The Brooklyn Rail

OCT 2018

All Issues
OCT 2018 Issue

Green Man Festival

Glanusk Park, Brecon Beacons, Wales, August 16 – 19, 2018

Goat Girl. Photo by Nici Eberl

A towering green man looms over the Far Out area of the Green Man festival, in the Black Mountains of the Brecon Beacons. His fate is to be burnt at the witching hour, on the final midnight of this Welsh weekender, his leaves, roots, goat horns, and brandished bowl of fruit immolated just prior to an even bigger fireworks display. An ancient mythological figure of cyclic renewal, the green man’s roots might be pagan, but he persisted to the early days of church decoration, and his visage spans variegated global cultures. Greenery was fresh in the 2018 spring, but now as autumn falls, it’s time for flaming destruction. First, though, there were four days full of musical performances, with satellite spaces devoted to film, discussion, comedy, healthy living, installation art, and copious quantities of indigenous Welsh real ale and cider.

In its early years, the festival was much smaller, growing up in another location, though around this same Brecon part of the globe. Green Man’s musical bias is tough to shackle, although in its beginnings it appeared to sprout out of the folktronica scene, with early showings made by Tunng and Four Tet. Nowadays, it’s become increasingly guitar-centered, revolving around rock in all of its guises. Green Man has aura, rather than a fixed set of categories. Green Man always sells out its tickets well in advance, but this medium-sized festival never seems too overcrowded. This is a deliberate stance, allowing a relaxed progress from stage-to-stage, the eco-centric crowd being largely categorizable as “pagan-civilized.” And this year, there was cause for a renaming to Green Woman. 

Longtime New Yorker Eleanor Friedberger now seems to have placed the Fiery Furnaces deep in the past, working away at a significant solo oeuvre. Appearing on the main Mountain Stage, she delivered a completely solo set, mostly singing and playing guitar, with a few numbers backed just by an electro pre-record, clunky disco-style. She projected confidently up and across the expanses and ledges of this natural amphitheater, conversationally delivering words specifically autobiographical, story-based, and wryly humorous. Clad in white jeans decorated with scattered cartoons, she communicated even more when downing guitar and pacing the stage, revealing an impressive pink, horseshoe design ass-pocket.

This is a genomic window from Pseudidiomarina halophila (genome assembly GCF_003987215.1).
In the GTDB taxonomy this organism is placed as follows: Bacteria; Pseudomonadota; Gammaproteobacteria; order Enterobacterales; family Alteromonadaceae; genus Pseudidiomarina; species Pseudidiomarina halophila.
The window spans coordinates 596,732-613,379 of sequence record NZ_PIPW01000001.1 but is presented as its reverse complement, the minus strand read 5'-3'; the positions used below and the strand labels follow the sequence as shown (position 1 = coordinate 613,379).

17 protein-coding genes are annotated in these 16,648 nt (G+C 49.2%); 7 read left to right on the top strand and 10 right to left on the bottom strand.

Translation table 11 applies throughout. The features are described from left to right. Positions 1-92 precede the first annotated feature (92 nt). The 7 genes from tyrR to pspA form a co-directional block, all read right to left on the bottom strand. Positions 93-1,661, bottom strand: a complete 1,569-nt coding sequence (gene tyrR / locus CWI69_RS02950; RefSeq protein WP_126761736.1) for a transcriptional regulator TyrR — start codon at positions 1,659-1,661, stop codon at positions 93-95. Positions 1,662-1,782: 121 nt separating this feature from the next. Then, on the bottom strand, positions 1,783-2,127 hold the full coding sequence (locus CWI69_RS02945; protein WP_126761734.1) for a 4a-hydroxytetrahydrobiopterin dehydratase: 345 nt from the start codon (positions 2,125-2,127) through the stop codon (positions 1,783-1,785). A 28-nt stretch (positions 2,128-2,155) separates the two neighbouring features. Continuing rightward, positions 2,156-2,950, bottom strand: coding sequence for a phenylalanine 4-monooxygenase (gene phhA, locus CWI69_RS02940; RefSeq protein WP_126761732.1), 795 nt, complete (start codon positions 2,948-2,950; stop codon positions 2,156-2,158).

Later, Joan As Police Woman (Joan Wasser) switched frequently between guitar and keyboards, both involving a frontal placement, with her selection of funk-some songs and punchy delivery suited to the festival setting, rather than her alternative intimate theatre state.

As the latest new wave of British jazz gains momentum, the London tenor saxophonist Nubya Garcia occupied a prime 3 pm sun-slot on the Mountain Stage, working with funk and reggae, as “Source” laid a deep, dubby foundation. The dungaree-ed Garcia’s solos unwound at length, with a warm, flowing detail, passing the baton to keyboardist Joe Armon-Jones, who frequently entered a zone of jagged extremity, complex and convoluted. Dancing vibes combined with hardcore jazz tonalities.

Also from London, the four-piece Goat Girl are clearly perched on the ledge of massive success, at least in the grainy realms of heavy-twanging garage rock. Singer and guitarist Clottie Cream has a sonorous, low-rockabilly voice, arresting in the extreme, with the core guitars, bass, and drums augmented by guesting violin and keyboards, both of these dedicated to sustained noir texturing. Goat Girl’s songs clamped to the ears immediately, inking a sunny early evening into the deepest night. Another singer/guitarist, Anna Calvi has reduced her Gothic-flamenco quotient, still dealing with reverb and strategically placed fright-solos, but calming her newer songs down towards a more archetypal melodic rock form. Nevertheless, she retains the soaring and swooping vocal drama of old, seeming to exist out of time and almost out of genre.